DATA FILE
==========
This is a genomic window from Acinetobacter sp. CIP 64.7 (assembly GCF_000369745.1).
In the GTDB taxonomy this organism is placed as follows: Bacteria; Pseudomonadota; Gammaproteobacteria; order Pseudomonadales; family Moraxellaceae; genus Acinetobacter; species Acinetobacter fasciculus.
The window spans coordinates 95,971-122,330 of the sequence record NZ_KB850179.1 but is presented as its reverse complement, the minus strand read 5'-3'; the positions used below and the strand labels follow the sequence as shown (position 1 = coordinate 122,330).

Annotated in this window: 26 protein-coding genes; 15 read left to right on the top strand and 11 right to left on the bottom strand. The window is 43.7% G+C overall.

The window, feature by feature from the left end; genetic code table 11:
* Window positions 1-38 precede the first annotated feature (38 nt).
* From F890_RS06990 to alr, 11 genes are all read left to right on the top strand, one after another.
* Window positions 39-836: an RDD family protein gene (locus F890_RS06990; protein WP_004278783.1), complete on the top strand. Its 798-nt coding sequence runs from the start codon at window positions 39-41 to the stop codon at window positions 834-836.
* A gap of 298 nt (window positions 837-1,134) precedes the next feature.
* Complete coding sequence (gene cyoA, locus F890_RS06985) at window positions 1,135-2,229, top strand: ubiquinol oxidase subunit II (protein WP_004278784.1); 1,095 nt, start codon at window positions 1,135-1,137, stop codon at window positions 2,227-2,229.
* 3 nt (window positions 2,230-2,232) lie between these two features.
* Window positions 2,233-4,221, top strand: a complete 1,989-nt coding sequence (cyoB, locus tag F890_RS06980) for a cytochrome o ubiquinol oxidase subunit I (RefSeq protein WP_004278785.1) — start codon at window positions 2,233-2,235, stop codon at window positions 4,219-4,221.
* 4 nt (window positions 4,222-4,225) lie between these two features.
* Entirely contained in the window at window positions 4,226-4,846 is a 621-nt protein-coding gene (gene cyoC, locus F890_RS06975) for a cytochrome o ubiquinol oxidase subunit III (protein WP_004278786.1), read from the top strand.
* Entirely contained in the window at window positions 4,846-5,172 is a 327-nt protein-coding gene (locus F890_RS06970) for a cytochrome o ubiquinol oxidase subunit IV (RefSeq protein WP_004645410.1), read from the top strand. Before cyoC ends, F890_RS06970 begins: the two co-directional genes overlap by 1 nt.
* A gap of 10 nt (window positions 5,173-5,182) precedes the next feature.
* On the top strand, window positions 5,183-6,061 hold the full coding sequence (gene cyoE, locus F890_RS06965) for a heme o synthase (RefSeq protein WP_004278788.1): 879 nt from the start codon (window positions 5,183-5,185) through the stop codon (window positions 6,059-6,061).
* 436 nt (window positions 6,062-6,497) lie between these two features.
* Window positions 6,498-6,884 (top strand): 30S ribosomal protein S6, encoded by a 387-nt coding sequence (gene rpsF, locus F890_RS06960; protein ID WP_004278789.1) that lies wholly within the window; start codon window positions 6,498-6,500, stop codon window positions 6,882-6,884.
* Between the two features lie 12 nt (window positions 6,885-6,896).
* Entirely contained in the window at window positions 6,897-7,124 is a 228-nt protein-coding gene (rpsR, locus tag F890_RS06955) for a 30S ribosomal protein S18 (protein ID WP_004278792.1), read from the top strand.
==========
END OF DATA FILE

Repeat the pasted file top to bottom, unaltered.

This is a genomic window from Acinetobacter sp. CIP 64.7 (assembly GCF_000369745.1).
In the GTDB taxonomy this organism is placed as follows: Bacteria; Pseudomonadota; Gammaproteobacteria; order Pseudomonadales; family Moraxellaceae; genus Acinetobacter; species Acinetobacter fasciculus.
The window spans coordinates 95,971-122,330 of the sequence record NZ_KB850179.1 but is presented as its reverse complement, the minus strand read 5'-3'; the positions used below and the strand labels follow the sequence as shown (position 1 = coordinate 122,330).

Annotated in this window: 26 protein-coding genes; 15 read left to right on the top strand and 11 right to left on the bottom strand. The window is 43.7% G+C overall.

The window, feature by feature from the left end; genetic code table 11:
* Window positions 1-38 precede the first annotated feature (38 nt).
* From F890_RS06990 to alr, 11 genes are all read left to right on the top strand, one after another.
* Window positions 39-836: an RDD family protein gene (locus F890_RS06990; protein WP_004278783.1), complete on the top strand. Its 798-nt coding sequence runs from the start codon at window positions 39-41 to the stop codon at window positions 834-836.
* A gap of 298 nt (window positions 837-1,134) precedes the next feature.
* Complete coding sequence (gene cyoA, locus F890_RS06985) at window positions 1,135-2,229, top strand: ubiquinol oxidase subunit II (protein WP_004278784.1); 1,095 nt, start codon at window positions 1,135-1,137, stop codon at window positions 2,227-2,229.
* 3 nt (window positions 2,230-2,232) lie between these two features.
* Window positions 2,233-4,221, top strand: a complete 1,989-nt coding sequence (cyoB, locus tag F890_RS06980) for a cytochrome o ubiquinol oxidase subunit I (RefSeq protein WP_004278785.1) — start codon at window positions 2,233-2,235, stop codon at window positions 4,219-4,221.
* 4 nt (window positions 4,222-4,225) lie between these two features.
* Entirely contained in the window at window positions 4,226-4,846 is a 621-nt protein-coding gene (gene cyoC, locus F890_RS06975) for a cytochrome o ubiquinol oxidase subunit III (protein WP_004278786.1), read from the top strand.
* Entirely contained in the window at window positions 4,846-5,172 is a 327-nt protein-coding gene (locus F890_RS06970) for a cytochrome o ubiquinol oxidase subunit IV (RefSeq protein WP_004645410.1), read from the top strand. Before cyoC ends, F890_RS06970 begins: the two co-directional genes overlap by 1 nt.
* A gap of 10 nt (window positions 5,173-5,182) precedes the next feature.
* On the top strand, window positions 5,183-6,061 hold the full coding sequence (gene cyoE, locus F890_RS06965) for a heme o synthase (RefSeq protein WP_004278788.1): 879 nt from the start codon (window positions 5,183-5,185) through the stop codon (window positions 6,059-6,061).
* 436 nt (window positions 6,062-6,497) lie between these two features.
* Window positions 6,498-6,884 (top strand): 30S ribosomal protein S6, encoded by a 387-nt coding sequence (gene rpsF, locus F890_RS06960; protein ID WP_004278789.1) that lies wholly within the window; start codon window positions 6,498-6,500, stop codon window positions 6,882-6,884.
* Between the two features lie 12 nt (window positions 6,885-6,896).
* Entirely contained in the window at window positions 6,897-7,124 is a 228-nt protein-coding gene (rpsR, locus tag F890_RS06955) for a 30S ribosomal protein S18 (protein ID WP_004278792.1), read from the top strand.